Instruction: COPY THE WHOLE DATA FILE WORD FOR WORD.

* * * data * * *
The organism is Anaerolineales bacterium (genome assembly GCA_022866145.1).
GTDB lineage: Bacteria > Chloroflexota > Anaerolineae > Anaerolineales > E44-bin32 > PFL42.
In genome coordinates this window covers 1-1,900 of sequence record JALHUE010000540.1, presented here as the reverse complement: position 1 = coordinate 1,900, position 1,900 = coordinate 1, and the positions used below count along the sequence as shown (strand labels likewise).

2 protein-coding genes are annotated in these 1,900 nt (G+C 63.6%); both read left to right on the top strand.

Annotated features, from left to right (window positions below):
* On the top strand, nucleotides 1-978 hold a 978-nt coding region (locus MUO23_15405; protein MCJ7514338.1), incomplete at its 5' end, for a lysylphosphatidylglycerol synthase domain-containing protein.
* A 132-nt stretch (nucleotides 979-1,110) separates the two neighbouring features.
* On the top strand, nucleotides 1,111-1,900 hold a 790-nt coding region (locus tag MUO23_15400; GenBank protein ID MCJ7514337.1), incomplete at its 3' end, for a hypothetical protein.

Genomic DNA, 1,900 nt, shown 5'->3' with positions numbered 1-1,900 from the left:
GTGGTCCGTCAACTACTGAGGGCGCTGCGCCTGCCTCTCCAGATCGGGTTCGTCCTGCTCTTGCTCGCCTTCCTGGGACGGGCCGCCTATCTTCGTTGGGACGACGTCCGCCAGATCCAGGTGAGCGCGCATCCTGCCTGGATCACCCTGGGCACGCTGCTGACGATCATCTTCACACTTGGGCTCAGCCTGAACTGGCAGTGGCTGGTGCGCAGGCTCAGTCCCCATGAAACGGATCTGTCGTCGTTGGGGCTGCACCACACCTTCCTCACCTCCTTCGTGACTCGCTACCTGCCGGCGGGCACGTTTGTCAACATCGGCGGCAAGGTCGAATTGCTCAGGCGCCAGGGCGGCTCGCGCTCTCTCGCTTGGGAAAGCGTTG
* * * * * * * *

The organism is Anaerolineales bacterium (genome assembly GCA_022866145.1).
GTDB lineage: Bacteria > Chloroflexota > Anaerolineae > Anaerolineales > E44-bin32 > PFL42.
In genome coordinates this window covers 1-1,900 of sequence record JALHUE010000540.1, presented here as the reverse complement: position 1 = coordinate 1,900, position 1,900 = coordinate 1, and the positions used below count along the sequence as shown (strand labels likewise).

2 protein-coding genes are annotated in these 1,900 nt (G+C 63.6%); both read left to right on the top strand.

Annotated features, from left to right (window positions below):
* On the top strand, nucleotides 1-978 hold a 978-nt coding region (locus MUO23_15405; protein MCJ7514338.1), incomplete at its 5' end, for a lysylphosphatidylglycerol synthase domain-containing protein.
* A 132-nt stretch (nucleotides 979-1,110) separates the two neighbouring features.
* On the top strand, nucleotides 1,111-1,900 hold a 790-nt coding region (locus tag MUO23_15400; GenBank protein ID MCJ7514337.1), incomplete at its 3' end, for a hypothetical protein.

Genomic DNA, 1,900 nt, shown 5'->3' with positions numbered 1-1,900 from the left:
GTGGTCCGTCAACTACTGAGGGCGCTGCGCCTGCCTCTCCAGATCGGGTTCGTCCTGCTCTTGCTCGCCTTCCTGGGACGGGCCGCCTATCTTCGTTGGGACGACGTCCGCCAGATCCAGGTGAGCGCGCATCCTGCCTGGATCACCCTGGGCACGCTGCTGACGATCATCTTCACACTTGGGCTCAGCCTGAACTGGCAGTGGCTGGTGCGCAGGCTCAGTCCCCATGAAACGGATCTGTCGTCGTTGGGGCTGCACCACACCTTCCTCACCTCCTTCGTGACTCGCTACCTGCCGGCGGGCACGTTTGTCAACATCGGCGGCAAGGTCGAATTGCTCAGGCGCCAGGGCGGCTCGCGCTCTCTCGCTTGGGAAAGCGTTG